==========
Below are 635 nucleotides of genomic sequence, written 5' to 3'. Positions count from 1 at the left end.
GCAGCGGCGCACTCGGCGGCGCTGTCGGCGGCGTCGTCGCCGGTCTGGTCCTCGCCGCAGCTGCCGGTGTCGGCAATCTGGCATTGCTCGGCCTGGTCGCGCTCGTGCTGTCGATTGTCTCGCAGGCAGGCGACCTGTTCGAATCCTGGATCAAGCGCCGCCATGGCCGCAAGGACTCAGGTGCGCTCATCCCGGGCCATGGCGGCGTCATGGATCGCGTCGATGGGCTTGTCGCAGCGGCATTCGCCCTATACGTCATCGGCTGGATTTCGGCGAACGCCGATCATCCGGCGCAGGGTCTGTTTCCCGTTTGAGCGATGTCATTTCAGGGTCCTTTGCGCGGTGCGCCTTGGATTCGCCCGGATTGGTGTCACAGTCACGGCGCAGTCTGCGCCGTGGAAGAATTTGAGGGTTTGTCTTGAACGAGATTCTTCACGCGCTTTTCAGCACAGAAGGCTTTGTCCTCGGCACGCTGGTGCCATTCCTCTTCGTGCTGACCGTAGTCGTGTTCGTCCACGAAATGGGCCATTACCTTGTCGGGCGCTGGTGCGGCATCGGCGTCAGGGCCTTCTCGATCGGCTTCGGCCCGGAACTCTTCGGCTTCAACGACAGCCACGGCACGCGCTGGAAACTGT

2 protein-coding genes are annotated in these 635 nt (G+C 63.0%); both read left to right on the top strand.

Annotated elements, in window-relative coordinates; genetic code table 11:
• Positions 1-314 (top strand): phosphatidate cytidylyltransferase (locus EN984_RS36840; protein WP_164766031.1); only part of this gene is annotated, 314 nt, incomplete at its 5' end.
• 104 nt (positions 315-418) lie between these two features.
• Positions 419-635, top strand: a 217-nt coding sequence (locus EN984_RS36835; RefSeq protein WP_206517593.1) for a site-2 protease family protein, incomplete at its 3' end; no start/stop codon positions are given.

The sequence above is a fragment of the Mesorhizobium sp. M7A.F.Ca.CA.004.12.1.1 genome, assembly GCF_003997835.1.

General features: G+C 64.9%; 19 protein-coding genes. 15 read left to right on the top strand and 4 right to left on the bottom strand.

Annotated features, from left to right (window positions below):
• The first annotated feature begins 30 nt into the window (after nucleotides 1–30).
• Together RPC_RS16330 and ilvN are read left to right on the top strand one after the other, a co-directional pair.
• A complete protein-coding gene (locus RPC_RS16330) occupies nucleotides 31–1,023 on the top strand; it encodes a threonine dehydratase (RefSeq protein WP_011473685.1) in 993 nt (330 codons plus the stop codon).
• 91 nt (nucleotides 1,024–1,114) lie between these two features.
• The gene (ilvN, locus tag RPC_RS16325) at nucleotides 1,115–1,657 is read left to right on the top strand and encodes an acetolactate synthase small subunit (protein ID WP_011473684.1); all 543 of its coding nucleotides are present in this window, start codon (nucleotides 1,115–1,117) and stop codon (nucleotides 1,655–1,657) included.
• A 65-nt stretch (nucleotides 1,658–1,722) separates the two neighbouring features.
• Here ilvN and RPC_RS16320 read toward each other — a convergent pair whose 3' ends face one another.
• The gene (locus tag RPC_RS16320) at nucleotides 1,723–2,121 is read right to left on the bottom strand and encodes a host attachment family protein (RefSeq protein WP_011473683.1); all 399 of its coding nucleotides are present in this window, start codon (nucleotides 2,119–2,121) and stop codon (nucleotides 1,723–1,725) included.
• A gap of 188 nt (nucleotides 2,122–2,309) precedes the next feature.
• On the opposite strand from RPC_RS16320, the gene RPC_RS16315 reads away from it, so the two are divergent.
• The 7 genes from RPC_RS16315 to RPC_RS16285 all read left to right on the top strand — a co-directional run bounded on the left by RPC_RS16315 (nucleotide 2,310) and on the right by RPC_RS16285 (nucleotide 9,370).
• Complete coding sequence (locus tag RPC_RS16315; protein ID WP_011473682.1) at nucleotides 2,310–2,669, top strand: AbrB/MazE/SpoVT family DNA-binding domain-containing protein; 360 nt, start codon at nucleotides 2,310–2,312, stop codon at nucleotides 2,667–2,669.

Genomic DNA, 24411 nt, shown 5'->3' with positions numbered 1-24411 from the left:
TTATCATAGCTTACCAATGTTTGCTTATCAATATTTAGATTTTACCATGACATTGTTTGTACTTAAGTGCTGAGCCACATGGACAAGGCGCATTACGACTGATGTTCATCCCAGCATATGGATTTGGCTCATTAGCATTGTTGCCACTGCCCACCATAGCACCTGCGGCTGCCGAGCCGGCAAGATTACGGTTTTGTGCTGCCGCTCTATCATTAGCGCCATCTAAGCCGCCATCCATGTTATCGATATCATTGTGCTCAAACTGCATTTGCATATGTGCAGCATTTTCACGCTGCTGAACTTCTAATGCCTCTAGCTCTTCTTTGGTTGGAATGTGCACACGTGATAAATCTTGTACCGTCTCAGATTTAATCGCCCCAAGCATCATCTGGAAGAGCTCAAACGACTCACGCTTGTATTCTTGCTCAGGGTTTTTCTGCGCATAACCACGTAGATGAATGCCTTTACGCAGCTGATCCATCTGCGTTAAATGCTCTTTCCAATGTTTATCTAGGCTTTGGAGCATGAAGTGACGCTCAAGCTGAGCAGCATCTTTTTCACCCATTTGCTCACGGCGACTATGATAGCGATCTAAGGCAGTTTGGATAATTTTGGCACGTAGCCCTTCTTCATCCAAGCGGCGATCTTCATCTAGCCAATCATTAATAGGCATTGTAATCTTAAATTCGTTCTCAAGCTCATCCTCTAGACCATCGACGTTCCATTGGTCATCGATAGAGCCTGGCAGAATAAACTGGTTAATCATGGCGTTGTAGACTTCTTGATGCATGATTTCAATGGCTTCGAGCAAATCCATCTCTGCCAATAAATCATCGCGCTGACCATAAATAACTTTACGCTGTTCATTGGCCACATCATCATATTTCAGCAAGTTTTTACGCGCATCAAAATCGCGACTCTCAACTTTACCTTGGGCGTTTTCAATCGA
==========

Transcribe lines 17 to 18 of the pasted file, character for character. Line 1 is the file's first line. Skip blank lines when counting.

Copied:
• Here ilvN and RPC_RS16320 read toward each other — a convergent pair whose 3' ends face one another.
• The gene (locus tag RPC_RS16320) at nucleotides 1,723–2,121 is read right to left on the bottom strand and encodes a host attachment family protein (RefSeq protein WP_011473683.1); all 399 of its coding nucleotides are present in this window, start codon (nucleotides 2,119–2,121) and stop codon (nucleotides 1,723–1,725) included.